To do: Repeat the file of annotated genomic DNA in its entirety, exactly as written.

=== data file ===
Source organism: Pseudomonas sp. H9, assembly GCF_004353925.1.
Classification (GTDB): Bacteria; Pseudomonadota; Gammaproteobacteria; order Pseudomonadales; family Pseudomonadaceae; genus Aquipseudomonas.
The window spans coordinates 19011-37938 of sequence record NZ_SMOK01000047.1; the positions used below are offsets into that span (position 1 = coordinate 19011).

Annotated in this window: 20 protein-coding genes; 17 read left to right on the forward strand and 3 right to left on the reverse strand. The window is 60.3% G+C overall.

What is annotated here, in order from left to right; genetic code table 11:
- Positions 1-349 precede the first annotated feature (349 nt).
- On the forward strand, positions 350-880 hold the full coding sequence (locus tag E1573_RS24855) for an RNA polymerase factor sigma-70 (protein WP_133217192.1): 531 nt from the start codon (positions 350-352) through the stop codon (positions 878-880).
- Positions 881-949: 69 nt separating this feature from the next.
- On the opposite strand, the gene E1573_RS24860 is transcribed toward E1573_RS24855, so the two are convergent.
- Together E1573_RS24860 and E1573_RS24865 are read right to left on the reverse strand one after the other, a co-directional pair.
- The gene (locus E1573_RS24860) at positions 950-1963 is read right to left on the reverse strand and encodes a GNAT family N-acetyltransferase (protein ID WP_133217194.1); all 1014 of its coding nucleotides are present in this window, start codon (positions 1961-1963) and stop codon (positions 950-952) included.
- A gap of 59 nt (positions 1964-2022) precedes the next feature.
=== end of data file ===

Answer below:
Source organism: Pseudomonas sp. H9, assembly GCF_004353925.1.
Classification (GTDB): Bacteria; Pseudomonadota; Gammaproteobacteria; order Pseudomonadales; family Pseudomonadaceae; genus Aquipseudomonas.
The window spans coordinates 19011-37938 of sequence record NZ_SMOK01000047.1; the positions used below are offsets into that span (position 1 = coordinate 19011).

Annotated in this window: 20 protein-coding genes; 17 read left to right on the forward strand and 3 right to left on the reverse strand. The window is 60.3% G+C overall.

What is annotated here, in order from left to right; genetic code table 11:
- Positions 1-349 precede the first annotated feature (349 nt).
- On the forward strand, positions 350-880 hold the full coding sequence (locus tag E1573_RS24855) for an RNA polymerase factor sigma-70 (protein WP_133217192.1): 531 nt from the start codon (positions 350-352) through the stop codon (positions 878-880).
- Positions 881-949: 69 nt separating this feature from the next.
- On the opposite strand, the gene E1573_RS24860 is transcribed toward E1573_RS24855, so the two are convergent.
- Together E1573_RS24860 and E1573_RS24865 are read right to left on the reverse strand one after the other, a co-directional pair.
- The gene (locus E1573_RS24860) at positions 950-1963 is read right to left on the reverse strand and encodes a GNAT family N-acetyltransferase (protein ID WP_133217194.1); all 1014 of its coding nucleotides are present in this window, start codon (positions 1961-1963) and stop codon (positions 950-952) included.
- A gap of 59 nt (positions 1964-2022) precedes the next feature.